Obama’s mental health initiative receives faith, community support
NAD's health director represented the Church at the National Conference on Mental Health
The Seventh-day Adventist® Church in North America joined dozens of private sector organizations this week in pledging support for U.S. President Barack Obama’s initiative to increase understanding of mental health nationwide.
|U.S. President Barack Obama greets guests in the East Room of the White House in Washington, D.C. on June 3 after his remarks at the National Conference on Mental Health. The conference launched the administration’s focus on increasing understanding and awareness of mental health. [photo: Susan Walsh/AP]
At a conference in the East Room of the White House in Washington, D.C. on Monday, President Obama applauded public commitments made by faith communities and other groups leading efforts to raise mental health awareness.
Katia Reinert, who represented the church at the National Conference on Mental Health, said it was an opportunity to build partnerships with likeminded groups and benefit from an arsenal of mental health resources, as well as share the church’s unique approach toward health.
“The Adventist Church has historically looked at people as holistic, with mental health and physical health both linked to spiritual health,” she said.
“Being able to bring this perspective from a faith community and letting others in the public sector know that Adventists care deeply about mental health and have active recovery and support ministries was significant,” said Reinert, who directs Health Ministries for the church’s North American Division.
In February, church health professionals launched Adventist Recovery Ministries, a pathway toward healing for those battling addiction and compulsive behavior. The 12-step program is one of the focuses of next year’s National Health Summit. The weeklong event will also offer training in mental health first aid, depression recovery and optimizing brain potential, Reinert said.
The church’s additional plans in the public commitment presented to the White House include:
- Designate February 2014 for special emphasis on mental health
- Devote February 2014 issue of Vibrant Life entirely to mental health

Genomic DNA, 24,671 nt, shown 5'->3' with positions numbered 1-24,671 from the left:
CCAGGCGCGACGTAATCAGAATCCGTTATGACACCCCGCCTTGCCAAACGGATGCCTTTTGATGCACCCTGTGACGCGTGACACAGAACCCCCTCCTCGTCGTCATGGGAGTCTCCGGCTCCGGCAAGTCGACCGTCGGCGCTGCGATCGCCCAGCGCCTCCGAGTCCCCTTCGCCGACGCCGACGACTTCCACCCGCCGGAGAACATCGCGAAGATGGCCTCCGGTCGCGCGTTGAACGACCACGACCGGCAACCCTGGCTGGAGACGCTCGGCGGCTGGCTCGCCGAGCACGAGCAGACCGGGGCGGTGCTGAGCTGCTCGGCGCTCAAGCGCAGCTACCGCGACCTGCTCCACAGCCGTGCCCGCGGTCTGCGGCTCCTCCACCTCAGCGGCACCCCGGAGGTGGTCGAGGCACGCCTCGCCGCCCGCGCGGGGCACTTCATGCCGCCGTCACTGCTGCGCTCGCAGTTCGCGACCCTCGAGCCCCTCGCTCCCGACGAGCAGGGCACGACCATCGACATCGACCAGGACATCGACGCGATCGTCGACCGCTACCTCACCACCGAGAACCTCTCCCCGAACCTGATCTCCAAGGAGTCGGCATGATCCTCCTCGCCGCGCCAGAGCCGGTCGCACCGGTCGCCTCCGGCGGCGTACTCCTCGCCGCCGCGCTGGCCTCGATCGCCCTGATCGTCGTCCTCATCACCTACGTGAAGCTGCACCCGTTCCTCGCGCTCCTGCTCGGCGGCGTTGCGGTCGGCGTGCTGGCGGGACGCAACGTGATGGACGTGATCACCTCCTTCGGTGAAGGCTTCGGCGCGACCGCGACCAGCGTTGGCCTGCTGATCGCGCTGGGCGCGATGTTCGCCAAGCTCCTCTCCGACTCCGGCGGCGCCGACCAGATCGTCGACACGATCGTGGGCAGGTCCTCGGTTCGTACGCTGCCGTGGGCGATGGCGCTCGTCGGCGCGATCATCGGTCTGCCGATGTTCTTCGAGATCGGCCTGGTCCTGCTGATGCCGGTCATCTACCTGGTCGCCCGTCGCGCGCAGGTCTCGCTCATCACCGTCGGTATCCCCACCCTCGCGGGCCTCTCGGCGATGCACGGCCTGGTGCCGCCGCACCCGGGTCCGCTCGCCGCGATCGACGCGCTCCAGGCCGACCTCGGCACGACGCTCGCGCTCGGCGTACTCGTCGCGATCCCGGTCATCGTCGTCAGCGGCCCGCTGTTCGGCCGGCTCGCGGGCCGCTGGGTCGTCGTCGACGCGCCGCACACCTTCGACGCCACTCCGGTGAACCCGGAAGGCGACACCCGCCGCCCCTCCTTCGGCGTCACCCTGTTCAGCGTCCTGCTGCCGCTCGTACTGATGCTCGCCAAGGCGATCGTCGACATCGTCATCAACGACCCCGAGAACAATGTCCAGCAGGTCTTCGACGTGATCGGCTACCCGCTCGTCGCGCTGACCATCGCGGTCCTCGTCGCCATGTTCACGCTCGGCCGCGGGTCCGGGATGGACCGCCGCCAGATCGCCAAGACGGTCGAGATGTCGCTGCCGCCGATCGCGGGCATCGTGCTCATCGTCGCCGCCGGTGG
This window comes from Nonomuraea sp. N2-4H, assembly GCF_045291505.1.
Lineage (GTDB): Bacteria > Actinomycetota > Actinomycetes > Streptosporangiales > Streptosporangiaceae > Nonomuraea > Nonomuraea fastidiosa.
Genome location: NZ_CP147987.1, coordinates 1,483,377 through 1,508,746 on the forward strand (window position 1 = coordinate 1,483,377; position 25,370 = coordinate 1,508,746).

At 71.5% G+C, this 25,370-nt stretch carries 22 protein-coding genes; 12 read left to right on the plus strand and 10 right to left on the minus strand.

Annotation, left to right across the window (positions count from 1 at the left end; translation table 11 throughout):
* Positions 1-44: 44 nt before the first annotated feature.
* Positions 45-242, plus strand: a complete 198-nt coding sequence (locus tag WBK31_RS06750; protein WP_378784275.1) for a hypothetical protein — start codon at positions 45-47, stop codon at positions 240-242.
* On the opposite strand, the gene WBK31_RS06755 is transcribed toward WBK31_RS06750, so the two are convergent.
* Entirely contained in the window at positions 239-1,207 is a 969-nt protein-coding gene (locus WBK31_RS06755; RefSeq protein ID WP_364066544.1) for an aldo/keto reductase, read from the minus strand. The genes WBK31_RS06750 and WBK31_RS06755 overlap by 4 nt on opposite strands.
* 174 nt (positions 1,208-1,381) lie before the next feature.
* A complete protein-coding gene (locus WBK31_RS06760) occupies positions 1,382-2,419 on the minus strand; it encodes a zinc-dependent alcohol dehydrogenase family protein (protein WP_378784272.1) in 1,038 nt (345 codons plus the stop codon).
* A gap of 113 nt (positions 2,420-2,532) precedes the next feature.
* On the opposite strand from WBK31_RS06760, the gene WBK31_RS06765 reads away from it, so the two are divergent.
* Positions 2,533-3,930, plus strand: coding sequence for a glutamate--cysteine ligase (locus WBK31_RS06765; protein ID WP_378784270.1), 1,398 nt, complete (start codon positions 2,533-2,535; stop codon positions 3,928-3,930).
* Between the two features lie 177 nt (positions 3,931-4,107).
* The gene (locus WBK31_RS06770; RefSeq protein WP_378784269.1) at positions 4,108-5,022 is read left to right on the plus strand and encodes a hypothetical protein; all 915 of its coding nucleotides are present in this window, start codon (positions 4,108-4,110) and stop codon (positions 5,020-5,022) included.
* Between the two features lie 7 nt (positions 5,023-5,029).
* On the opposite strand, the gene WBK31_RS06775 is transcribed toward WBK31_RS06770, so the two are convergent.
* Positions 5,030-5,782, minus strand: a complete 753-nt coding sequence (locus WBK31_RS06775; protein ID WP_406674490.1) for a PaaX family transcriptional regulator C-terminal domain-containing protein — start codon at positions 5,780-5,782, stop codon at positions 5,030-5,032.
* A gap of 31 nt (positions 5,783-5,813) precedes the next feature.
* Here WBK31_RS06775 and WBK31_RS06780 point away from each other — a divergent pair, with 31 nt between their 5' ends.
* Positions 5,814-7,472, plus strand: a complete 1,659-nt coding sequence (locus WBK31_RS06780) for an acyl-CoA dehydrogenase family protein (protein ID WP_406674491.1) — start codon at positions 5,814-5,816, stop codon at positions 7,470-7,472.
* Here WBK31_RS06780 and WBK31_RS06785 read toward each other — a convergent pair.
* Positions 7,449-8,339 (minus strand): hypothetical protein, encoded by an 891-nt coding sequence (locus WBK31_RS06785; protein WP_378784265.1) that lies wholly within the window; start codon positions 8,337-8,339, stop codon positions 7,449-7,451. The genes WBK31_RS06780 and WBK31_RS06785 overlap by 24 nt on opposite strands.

- Devote Health Sabbath, February 15, 2014 to mental health awareness and encourage the division’s 5,400 Adventist churches to promote awareness in their congregations and communities
- Plan a National Mental Health Conference with Adventist HealthCare in 2015
- Publish a youth devotional focusing on mental and emotional health in 2015
A task force organized by the church’s Health Ministries department in North America is overseeing the efforts. Members were culled from Adventist hospital systems, mental health facilities, education and research institutions, supporting ministries and publishing houses.
The church’s efforts are part of what the Obama administration is calling a national conversation about mental health. Ongoing dialogue will help lift the stigma associated with mental illness and improve healthcare for those struggling with such issues, particularly veterans and students, a press release from the White House Office of Communications stated.
Reinert said she hopes the conversation inspires Adventists to offer help, support and friendship to church and community members struggling with mental illness. She also wants Adventist churches to serve as centers of hope and healing in the community.
“Many of our members are not comfortable to come out of our churches and mingle with members of the community, as Christ did, but when we do that we build relationships and partnerships that enable us to share perspectives and make a positive impact for Christ,” she said.
“This is a great opportunity as we move forward in accomplishing our mission.”
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